The Making of a Brand Statement

YourCultureisYourBrand800pxIn this post we’ll talk about getting to the heart of your business by looking at the intrinsic essentials of your brand, which go well beyond the design of a good logo. Let’s start with asking: What aspirations and motivations are behind your business?

When developing a brand, it’s important to incorporate your values and goals because it becomes part of what differentiates you in the market. This is further elaborated in your mission statement and your vision statement.

YOUR MISSION STATEMENT: defines the purpose of your work and the statement you want to make in the world. It distills your mandate and the approach you follow to achieve the aspirations you have – for yourself, your organization, and your business. Think of your mission as the route you’ll follow to achieve your long term goals.

YOUR VISION STATEMENT: is more specific than the mission statement. It defines your long-term goals and aspirations for the company, and touches on the values of your organization. It covers the actionable goals you want to achieve, such as the services it provides. 

To start, create a list of values you deem important both personally and professionally. Think about the intrinsic reasons why your business exists. What inspired you to start? The more authentic you are, and the deeper you go to get to your WHY? you are in business, the more it will resonate with your clients.

The brand is a key statement within the surrounding culture; the more you tune in to the changing world around you, the more your brand will remain current and relevant.
Similar to the vision and mission statements, you’ll also need a brand statement. A brand statement is a summary of what your brand offers. How would you summarize it in a sentence? Think about the products associated with the brand, and what they offer the consumer. Your brand statement should again touch on the intrinsic values of the company. Next is your brand promise, your biggest consumer facing statement. What are you promising your customers when they invest in your brand? And most importantly, why choose your brand over others? Get input – it helps to see your company from different eyes, from consumer to manager and even outside sources. Think of your brand character. What are the physical and non-physical attributes of your brand?

Going forward, in the process of developing all of this – the mission and vision statements – is that you remain true to the values behind your message. Commit to that by spreading the message internally within the company and externally to the world at large and you’ll have the makings of a solid business foundation.

Consistency and continuity are key to creating clarity in the overall message.

Posted in Brand Positioning, Brand Strategy, Branding, Positioning

Building the Bones of Your Brand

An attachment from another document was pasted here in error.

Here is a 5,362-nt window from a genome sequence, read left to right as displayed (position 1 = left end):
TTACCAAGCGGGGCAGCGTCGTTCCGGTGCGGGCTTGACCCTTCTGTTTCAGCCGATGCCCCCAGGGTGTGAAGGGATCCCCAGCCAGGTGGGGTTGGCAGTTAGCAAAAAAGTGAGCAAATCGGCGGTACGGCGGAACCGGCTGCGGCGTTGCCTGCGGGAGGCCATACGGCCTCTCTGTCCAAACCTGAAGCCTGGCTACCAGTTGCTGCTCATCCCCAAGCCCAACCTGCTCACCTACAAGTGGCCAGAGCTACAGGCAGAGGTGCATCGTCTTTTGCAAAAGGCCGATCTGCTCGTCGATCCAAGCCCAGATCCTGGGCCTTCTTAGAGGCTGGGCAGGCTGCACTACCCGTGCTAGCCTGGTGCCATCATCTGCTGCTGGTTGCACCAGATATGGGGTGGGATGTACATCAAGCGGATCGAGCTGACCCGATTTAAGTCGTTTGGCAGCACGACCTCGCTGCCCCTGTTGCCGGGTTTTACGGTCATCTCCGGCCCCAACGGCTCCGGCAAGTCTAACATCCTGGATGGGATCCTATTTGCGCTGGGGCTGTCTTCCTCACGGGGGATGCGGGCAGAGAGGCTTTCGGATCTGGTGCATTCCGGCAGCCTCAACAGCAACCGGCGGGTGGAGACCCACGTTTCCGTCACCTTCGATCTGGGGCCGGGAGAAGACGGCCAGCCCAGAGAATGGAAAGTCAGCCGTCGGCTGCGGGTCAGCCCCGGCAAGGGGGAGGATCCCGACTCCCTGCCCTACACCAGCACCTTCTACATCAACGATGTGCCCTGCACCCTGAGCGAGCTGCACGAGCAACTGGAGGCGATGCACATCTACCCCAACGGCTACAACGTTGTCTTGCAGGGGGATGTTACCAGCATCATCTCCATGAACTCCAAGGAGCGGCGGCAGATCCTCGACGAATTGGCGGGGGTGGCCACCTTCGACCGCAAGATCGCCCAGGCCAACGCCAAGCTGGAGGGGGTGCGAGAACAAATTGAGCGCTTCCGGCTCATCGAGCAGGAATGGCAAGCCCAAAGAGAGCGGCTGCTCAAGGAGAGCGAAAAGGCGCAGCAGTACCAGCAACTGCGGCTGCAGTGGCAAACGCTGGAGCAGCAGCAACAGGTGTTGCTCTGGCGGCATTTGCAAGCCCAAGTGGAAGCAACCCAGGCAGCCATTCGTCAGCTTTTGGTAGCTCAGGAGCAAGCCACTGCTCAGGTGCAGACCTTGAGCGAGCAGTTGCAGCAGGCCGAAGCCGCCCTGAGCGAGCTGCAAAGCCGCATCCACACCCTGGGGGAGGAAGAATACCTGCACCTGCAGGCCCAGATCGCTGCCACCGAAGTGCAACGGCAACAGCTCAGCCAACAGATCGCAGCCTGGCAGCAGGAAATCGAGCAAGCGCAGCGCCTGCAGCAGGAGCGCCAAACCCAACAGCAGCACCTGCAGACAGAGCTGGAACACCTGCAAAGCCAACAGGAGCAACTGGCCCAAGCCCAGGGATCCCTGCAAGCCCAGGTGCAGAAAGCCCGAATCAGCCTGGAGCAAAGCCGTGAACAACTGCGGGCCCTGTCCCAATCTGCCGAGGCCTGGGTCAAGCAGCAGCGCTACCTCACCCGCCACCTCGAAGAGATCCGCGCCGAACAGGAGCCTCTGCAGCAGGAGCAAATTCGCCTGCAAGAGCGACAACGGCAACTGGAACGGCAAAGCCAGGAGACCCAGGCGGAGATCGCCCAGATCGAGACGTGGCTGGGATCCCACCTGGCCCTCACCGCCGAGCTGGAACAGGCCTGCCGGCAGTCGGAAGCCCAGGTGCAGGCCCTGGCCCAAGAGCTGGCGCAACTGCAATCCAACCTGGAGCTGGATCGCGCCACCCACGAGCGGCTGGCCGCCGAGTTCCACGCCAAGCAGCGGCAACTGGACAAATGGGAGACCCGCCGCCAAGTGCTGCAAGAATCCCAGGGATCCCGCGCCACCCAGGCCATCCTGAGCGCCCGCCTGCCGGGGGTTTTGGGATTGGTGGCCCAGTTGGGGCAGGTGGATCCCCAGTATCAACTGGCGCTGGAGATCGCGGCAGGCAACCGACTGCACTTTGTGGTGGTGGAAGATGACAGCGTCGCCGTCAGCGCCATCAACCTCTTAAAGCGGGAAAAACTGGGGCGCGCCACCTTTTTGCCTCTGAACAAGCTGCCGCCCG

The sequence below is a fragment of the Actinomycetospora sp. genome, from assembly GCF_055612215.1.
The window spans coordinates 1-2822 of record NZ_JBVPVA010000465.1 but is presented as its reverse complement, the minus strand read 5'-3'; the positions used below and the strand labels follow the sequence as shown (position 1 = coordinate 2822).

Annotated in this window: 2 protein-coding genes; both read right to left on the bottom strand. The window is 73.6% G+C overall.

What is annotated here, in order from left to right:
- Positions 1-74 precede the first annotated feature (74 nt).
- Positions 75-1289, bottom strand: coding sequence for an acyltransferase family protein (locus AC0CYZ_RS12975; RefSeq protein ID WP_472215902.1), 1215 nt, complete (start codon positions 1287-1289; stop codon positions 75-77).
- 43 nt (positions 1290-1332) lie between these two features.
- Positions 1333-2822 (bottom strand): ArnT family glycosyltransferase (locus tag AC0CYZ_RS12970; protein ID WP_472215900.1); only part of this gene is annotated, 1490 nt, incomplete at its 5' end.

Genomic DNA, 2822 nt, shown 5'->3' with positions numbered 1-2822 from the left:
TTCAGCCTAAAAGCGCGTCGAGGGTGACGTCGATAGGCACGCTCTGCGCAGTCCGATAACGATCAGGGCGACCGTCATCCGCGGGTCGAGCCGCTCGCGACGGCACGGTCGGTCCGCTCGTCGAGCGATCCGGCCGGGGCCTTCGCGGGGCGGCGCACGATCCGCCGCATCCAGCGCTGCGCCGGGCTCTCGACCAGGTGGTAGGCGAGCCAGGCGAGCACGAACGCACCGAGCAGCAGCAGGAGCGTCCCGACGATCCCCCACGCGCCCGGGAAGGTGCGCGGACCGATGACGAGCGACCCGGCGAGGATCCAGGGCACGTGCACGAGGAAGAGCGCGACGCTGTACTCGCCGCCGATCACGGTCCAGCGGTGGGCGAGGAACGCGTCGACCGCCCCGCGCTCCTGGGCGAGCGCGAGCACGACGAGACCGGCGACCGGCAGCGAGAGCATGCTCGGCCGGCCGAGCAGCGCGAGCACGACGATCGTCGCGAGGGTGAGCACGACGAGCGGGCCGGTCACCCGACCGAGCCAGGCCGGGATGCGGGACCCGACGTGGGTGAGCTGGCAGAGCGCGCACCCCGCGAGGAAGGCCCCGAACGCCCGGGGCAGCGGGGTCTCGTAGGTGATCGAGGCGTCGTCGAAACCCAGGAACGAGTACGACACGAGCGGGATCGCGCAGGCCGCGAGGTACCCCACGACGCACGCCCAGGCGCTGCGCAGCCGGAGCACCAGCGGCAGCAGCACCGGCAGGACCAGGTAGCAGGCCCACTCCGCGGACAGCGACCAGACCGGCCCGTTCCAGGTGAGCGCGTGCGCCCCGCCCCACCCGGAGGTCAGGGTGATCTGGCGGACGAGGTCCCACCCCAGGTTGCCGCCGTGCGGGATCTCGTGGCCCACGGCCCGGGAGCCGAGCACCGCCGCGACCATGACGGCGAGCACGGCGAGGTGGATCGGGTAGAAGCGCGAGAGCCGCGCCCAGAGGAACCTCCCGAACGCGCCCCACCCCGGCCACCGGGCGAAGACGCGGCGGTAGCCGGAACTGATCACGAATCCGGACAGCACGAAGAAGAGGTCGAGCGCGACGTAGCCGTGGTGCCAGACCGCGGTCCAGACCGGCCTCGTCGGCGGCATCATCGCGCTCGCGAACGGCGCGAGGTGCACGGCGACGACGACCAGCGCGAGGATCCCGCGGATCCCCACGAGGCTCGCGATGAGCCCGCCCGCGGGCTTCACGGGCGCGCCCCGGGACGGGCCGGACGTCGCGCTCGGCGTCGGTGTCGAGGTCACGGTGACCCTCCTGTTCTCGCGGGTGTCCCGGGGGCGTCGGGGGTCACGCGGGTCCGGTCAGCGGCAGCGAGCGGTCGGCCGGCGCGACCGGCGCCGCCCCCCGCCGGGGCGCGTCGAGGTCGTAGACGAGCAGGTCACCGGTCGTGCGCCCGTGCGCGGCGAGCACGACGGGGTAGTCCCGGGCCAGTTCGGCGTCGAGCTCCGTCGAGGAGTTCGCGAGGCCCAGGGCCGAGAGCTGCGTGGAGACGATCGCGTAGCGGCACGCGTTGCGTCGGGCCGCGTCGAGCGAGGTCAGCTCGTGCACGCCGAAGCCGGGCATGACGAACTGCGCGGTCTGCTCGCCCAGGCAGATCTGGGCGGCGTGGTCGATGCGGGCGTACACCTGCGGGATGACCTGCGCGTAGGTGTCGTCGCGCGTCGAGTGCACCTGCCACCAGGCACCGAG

The logo is the  cog in the wheel of your business from which all print + web media pivot. It’s the visual voice of the company brand. Does it speak well of you?

The first step involves getting clarity about what you're branding. Look at your business goals to determine if this brand will be a one-and-only or will it be linked to other products and services immediately or down the road. Then plot, plan and decide on the relationship between your business and your brand.
Analyze your offer and the market from which it will compete. This is known as the Discovery phase, comprising of two steps:
1. Research your customers - who they are and what motivates their buying decisions. Then analyze the market to discover what already exists and how is the offer you're branding is different and how you are better.
2. How are you unique? How does your product or service answer your customer's needs?
Determine the market position. Positioning refers to how you'll differentiate your brand in order to determine where your business will be placed in the market. You'll convince the market to buy from you only if you can convince them in a split second that you'll provide unique solutions to your problems or needs that aren't already being addressed.
1. Be sure your unique selling feature is communicated clearly.
2. Perform so well that no competitor can compete. The mantra: "Leave your clients ecstatic with the end result" will encourage a loyal following and begin a conversation about your service as customers share what they like (or dislike) with their friends and family .
Your brand definition describes your offer, why you offer it, how your offering is meaningfully different and better, the unique benefits of your business and the promise(s) you make to all who work with and buy from you.

The brand definition can be broken down into the external and the internal face.

The external face is your name, logo, website, ads, packaging, promotions and marketing messages understood by everyone in your network.

The internal face is the substance of what your brand is a stand for. It includes your services, productions, culture, mission, vision and values as well as leadership, management and structure of the larger brand base that lies outside the customer's view.
This is where branding gets exciting. When your brand comes to life with a name and face - the logo – residents, staff and the general public can start to buy into it.
1. Name - the key that unlocks the brand image in the consumer's mind. The right name conveys your brand promise and contributes to brand value.
2. Logo - the mark or symbol that is the face of your brand that is placed on signage, stationery, websites, ads, promotional material, etc.
3. Tagline - the key phrase that provides customers with a quick indication of your brand position and promise. It acts to further elaborate the brand essence and brand position.